PHILADELPHIA — It looks like for the first time in a long time, the Pirates might have a backup catcher that is pushing for more playing time.
Elias Diaz came into the 2018 season assured of a Major League job for the first time in his career, and so far, the 27-year-old has taken advantage of every opportunity he’s been given. He went 2-for-5 with a two-run home run on Sunday in the Pirates’ 3-2, extra-inning loss to the Philadelphia Phillies.
Diaz has gotten off to such a hot start, that actually lowered Diaz’s batting average to .409 on the season. He’s also put together a .435 on-base percentage and a .682 slugging percentage for a 1.117 OPS. Obviously, it’s early in the year and that’s a small sample size of just 23 plate appearances, but Diaz did come up through the lower levels of the Pirates minor-league system with the pedigree of a hitter.
He had a 128 wRC+ in High A in 2013, a 129 wRC+ in Double A in 2014 and a 106 wRC+ in Triple A in 2015. Over the last two years, though a number of injuries and an overall lack of opportunities have combined to derail his career arc. When he did get chances, he wasn’t able to take advantage of them, as he hit .223/.265/.314 in 200 plate appearances in 2017 while Francisco Cervelli dealt with a variety of maladies.
But the Pirates showed faith in Diaz by declining Chris Stewart’s option coming into the 2018 season and rolling with Diaz as the primary backup. Their faith in him has been rewarded so far, as his hot start at the plate is just part of what feels like an overall resurgence for Diaz nearly a month into the season.
Diaz said the confidence gained by the Pirates faith in him this offseason — while he dealt with perhaps the most difficult personal situation imaginable in the kidnapping of his mother in his home country of Venezuela — has gone a long way to helping create the production he’s had.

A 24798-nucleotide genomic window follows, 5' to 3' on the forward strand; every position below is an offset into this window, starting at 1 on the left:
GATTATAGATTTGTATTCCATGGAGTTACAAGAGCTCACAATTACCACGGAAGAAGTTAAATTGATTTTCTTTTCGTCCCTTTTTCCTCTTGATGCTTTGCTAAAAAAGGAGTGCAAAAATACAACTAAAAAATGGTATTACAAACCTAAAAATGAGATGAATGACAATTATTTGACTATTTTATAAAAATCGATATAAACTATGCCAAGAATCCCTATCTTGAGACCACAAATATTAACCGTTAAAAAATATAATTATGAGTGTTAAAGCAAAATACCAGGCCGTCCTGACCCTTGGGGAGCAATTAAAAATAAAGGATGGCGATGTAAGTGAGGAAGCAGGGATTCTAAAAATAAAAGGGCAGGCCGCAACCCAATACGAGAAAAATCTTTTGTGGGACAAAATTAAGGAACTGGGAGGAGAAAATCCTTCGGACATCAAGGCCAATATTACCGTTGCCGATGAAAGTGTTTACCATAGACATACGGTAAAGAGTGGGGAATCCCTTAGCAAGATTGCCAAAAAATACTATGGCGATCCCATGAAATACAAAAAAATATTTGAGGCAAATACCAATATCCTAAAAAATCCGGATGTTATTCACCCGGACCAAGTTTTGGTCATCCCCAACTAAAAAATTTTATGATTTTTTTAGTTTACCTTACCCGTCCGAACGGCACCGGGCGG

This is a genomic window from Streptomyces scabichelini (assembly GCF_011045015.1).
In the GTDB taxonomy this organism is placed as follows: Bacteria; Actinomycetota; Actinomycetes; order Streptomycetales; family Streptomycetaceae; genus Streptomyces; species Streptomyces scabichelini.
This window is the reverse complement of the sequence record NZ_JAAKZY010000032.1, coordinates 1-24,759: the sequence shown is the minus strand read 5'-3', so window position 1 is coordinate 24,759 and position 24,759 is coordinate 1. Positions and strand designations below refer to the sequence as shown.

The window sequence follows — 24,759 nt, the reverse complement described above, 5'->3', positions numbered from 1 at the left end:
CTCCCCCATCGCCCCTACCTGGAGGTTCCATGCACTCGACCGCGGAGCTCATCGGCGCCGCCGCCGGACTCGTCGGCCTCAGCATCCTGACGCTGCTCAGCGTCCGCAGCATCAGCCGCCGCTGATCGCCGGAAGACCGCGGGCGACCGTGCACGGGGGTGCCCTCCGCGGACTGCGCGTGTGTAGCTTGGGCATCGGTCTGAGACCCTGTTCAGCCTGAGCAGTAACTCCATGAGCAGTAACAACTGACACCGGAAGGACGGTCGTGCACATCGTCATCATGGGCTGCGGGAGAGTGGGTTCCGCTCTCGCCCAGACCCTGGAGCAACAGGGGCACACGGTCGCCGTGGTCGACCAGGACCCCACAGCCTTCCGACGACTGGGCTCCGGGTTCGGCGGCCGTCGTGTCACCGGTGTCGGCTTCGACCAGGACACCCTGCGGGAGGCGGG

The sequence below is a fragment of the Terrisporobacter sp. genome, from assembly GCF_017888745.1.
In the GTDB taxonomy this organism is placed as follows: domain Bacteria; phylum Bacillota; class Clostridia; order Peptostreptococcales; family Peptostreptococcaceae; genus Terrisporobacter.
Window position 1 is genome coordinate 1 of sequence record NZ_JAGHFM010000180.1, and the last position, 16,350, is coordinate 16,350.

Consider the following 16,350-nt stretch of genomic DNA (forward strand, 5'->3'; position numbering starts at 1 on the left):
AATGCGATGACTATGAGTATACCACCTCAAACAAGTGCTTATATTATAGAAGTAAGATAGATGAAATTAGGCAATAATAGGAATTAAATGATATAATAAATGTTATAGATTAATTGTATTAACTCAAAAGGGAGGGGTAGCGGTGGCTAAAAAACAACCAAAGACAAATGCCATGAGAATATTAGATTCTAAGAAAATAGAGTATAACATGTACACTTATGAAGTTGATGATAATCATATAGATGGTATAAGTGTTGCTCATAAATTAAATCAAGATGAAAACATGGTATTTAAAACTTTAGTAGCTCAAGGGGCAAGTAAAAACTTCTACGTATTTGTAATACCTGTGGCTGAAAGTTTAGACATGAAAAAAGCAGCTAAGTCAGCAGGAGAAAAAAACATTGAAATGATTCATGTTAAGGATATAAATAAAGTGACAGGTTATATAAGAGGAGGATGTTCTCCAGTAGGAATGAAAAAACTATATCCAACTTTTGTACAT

“My mentality has changed 100 percent, because I know I’m going to be here, so I am more confident in my self and what I can do every day,” Diaz said on Sunday.
He also added that after mostly starting as a minor leaguer, the limited opportunities over the last two years have helped teach him how to be a better bench player and put himself in the best position to contribute when he does get a chance.
“Even when I’m not playing, I’m just taking the most swings that I can take,” Diaz said. “I pay attention to the game in the dugout. I talk to the pitchers like (Ivan) Nova and (fellow catcher) Cervelli and I try to call my game from the dugout. That’s valuable. That puts me in the situation like I’m playing. That’s helped me a lot. That’s why we’ve got good communication on the field.”
“I see growth in his overall game,” manager Clint Hurdle said. “There was more experience coming in the door. He didn’t have to try and make the team. Being on the back fill side, he knew the opportunity was there. He’s stayed healthy. He’s continued to work hard. He’s done some good things, put a real nice swing on the ball (Sunday) that he rode out of the ballpark, and a single the first time up.”
Diaz has also done a fairly good job of handling the Pirates’ pitching staff. Trevor Williams threw six two-run, one-hit innings on Sunday to Diaz. He has lengthy relationships with the pitchers that have come up in the Pirates’ system, and has caught Chad Kuhl each of the four times he’s thrown this year.
I wrote before the season that the Pirates should probably find ways to minimize the workload of Cervelli, both because of his continued health issues over the years and the Pirates’ need to determine exactly what they had in Diaz going forward.
With Diaz’s hot start at the plate, it should be even easier for Hurdle to work him into the lineup in a more regular basis. The number of off days in the early part of the schedule has meant plenty of rest for Cervelli, but that will be changing here shortly.
“We like where (Diaz) is at right now,” Hurdle said. “We’re going to find opportunities for him that make sense and also that make sense to keep Cervelli strong and fresh. … We play 13 in a row, four day games. So, that doesn’t mean he’s going to catch all the day games, but how you match them up, there’s going to be opportunities for him to stay engaged and play.”
The Pirates have Monday off, but it’s the lone off day in a stretch of 25 games in 26 days, with the team traveling after a game six times in that stretch. If he can keep up his hot hitting, above-average defense (he has 1 Defensive Runs Saved in 46.1 innings) and his handling of the pitching staff, he should continue to get more opportunities going forward.